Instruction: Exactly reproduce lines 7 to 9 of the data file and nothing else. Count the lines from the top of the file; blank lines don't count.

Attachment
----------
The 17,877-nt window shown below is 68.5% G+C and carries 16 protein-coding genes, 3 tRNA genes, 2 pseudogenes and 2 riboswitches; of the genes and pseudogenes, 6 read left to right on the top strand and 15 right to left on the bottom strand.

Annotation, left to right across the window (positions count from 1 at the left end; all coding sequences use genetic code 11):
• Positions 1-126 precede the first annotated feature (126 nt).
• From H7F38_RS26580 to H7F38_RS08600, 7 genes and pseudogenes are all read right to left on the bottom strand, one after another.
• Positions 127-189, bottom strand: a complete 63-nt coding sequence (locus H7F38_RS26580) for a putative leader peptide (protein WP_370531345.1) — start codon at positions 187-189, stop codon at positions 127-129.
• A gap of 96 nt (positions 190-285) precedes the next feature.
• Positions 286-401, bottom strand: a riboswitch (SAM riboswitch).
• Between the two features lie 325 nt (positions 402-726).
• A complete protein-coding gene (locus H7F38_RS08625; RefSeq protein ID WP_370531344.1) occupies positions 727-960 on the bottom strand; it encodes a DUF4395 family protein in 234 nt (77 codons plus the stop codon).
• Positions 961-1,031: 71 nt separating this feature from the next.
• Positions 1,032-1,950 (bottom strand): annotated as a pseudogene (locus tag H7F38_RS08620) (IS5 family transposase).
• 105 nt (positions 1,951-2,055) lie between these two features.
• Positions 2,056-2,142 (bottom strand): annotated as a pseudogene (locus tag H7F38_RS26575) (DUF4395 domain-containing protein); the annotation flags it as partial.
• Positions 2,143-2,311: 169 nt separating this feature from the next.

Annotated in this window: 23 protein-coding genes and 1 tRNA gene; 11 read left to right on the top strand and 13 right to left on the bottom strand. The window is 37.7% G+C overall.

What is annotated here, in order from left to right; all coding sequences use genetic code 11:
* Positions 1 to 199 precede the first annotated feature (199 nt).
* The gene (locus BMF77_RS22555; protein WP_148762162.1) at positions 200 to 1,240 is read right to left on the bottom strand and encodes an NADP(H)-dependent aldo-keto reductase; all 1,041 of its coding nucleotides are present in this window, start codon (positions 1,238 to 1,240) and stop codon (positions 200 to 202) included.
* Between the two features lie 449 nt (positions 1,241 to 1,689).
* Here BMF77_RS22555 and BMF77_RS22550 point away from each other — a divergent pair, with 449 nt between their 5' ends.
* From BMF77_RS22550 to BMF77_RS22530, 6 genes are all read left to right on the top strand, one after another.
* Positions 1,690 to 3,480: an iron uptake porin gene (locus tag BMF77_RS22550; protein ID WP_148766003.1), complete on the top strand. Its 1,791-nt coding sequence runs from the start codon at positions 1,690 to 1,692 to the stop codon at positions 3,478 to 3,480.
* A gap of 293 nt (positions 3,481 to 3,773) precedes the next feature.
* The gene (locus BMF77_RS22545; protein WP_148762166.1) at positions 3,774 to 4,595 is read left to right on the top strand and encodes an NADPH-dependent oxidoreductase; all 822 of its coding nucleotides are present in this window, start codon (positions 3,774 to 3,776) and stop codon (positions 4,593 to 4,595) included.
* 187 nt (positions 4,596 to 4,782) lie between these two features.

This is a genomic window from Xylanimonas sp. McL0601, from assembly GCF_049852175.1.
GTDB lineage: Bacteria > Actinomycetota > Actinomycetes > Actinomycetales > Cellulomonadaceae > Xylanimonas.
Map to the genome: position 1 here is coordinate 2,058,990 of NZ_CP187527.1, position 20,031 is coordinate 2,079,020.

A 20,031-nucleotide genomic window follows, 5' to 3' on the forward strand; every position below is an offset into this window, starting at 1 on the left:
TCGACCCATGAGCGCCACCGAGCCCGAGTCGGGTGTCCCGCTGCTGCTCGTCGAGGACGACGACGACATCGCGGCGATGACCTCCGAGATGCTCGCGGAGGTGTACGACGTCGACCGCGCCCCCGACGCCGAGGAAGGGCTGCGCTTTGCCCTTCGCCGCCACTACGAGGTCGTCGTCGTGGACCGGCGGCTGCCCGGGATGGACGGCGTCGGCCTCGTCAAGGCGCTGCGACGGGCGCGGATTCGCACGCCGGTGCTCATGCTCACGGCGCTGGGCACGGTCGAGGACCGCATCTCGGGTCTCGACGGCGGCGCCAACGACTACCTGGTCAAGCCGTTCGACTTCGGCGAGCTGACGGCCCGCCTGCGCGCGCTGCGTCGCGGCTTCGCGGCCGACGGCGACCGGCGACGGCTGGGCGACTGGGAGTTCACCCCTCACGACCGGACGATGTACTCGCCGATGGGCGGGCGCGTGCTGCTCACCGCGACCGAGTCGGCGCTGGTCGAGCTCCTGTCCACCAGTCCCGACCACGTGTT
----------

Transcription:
• Positions 286-401, bottom strand: a riboswitch (SAM riboswitch).
• Between the two features lie 325 nt (positions 402-726).
• A complete protein-coding gene (locus H7F38_RS08625; RefSeq protein ID WP_370531344.1) occupies positions 727-960 on the bottom strand; it encodes a DUF4395 family protein in 234 nt (77 codons plus the stop codon).